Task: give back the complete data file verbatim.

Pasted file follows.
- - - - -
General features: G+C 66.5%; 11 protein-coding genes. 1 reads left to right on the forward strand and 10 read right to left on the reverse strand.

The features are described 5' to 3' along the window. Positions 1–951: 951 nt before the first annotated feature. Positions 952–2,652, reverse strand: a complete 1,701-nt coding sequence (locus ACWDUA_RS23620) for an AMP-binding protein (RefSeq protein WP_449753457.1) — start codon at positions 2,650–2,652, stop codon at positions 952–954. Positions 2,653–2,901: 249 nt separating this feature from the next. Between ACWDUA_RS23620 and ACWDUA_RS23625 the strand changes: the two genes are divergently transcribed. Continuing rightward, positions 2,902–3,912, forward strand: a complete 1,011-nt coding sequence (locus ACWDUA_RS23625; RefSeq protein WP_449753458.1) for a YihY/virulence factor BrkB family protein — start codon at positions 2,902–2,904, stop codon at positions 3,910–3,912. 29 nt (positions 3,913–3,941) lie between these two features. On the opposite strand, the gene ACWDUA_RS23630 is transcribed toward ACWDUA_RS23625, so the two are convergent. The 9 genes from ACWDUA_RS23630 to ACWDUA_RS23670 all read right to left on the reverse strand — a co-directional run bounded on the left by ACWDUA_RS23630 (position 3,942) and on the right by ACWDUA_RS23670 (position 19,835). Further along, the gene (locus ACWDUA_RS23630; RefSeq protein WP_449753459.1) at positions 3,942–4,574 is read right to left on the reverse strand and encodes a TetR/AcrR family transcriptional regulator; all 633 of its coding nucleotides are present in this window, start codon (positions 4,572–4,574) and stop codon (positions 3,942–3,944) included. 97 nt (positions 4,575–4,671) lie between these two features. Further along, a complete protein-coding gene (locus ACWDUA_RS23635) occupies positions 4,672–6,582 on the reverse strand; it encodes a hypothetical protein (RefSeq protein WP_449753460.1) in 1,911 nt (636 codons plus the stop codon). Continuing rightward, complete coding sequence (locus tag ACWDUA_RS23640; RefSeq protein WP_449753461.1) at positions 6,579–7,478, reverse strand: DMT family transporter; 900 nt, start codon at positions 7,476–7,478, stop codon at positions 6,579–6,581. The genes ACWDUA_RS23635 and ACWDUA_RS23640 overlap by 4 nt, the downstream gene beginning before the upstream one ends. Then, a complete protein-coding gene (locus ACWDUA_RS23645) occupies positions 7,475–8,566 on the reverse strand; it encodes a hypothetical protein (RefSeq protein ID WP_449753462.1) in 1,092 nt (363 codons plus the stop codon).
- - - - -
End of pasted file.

General features: G+C 66.5%; 11 protein-coding genes. 1 reads left to right on the forward strand and 10 read right to left on the reverse strand.

The features are described 5' to 3' along the window. Positions 1–951: 951 nt before the first annotated feature. Positions 952–2,652, reverse strand: a complete 1,701-nt coding sequence (locus ACWDUA_RS23620) for an AMP-binding protein (RefSeq protein WP_449753457.1) — start codon at positions 2,650–2,652, stop codon at positions 952–954. Positions 2,653–2,901: 249 nt separating this feature from the next. Between ACWDUA_RS23620 and ACWDUA_RS23625 the strand changes: the two genes are divergently transcribed. Continuing rightward, positions 2,902–3,912, forward strand: a complete 1,011-nt coding sequence (locus ACWDUA_RS23625; RefSeq protein WP_449753458.1) for a YihY/virulence factor BrkB family protein — start codon at positions 2,902–2,904, stop codon at positions 3,910–3,912. 29 nt (positions 3,913–3,941) lie between these two features. On the opposite strand, the gene ACWDUA_RS23630 is transcribed toward ACWDUA_RS23625, so the two are convergent. The 9 genes from ACWDUA_RS23630 to ACWDUA_RS23670 all read right to left on the reverse strand — a co-directional run bounded on the left by ACWDUA_RS23630 (position 3,942) and on the right by ACWDUA_RS23670 (position 19,835). Further along, the gene (locus ACWDUA_RS23630; RefSeq protein WP_449753459.1) at positions 3,942–4,574 is read right to left on the reverse strand and encodes a TetR/AcrR family transcriptional regulator; all 633 of its coding nucleotides are present in this window, start codon (positions 4,572–4,574) and stop codon (positions 3,942–3,944) included. 97 nt (positions 4,575–4,671) lie between these two features. Further along, a complete protein-coding gene (locus ACWDUA_RS23635) occupies positions 4,672–6,582 on the reverse strand; it encodes a hypothetical protein (RefSeq protein WP_449753460.1) in 1,911 nt (636 codons plus the stop codon). Continuing rightward, complete coding sequence (locus tag ACWDUA_RS23640; RefSeq protein WP_449753461.1) at positions 6,579–7,478, reverse strand: DMT family transporter; 900 nt, start codon at positions 7,476–7,478, stop codon at positions 6,579–6,581. The genes ACWDUA_RS23635 and ACWDUA_RS23640 overlap by 4 nt, the downstream gene beginning before the upstream one ends. Then, a complete protein-coding gene (locus ACWDUA_RS23645) occupies positions 7,475–8,566 on the reverse strand; it encodes a hypothetical protein (RefSeq protein ID WP_449753462.1) in 1,092 nt (363 codons plus the stop codon).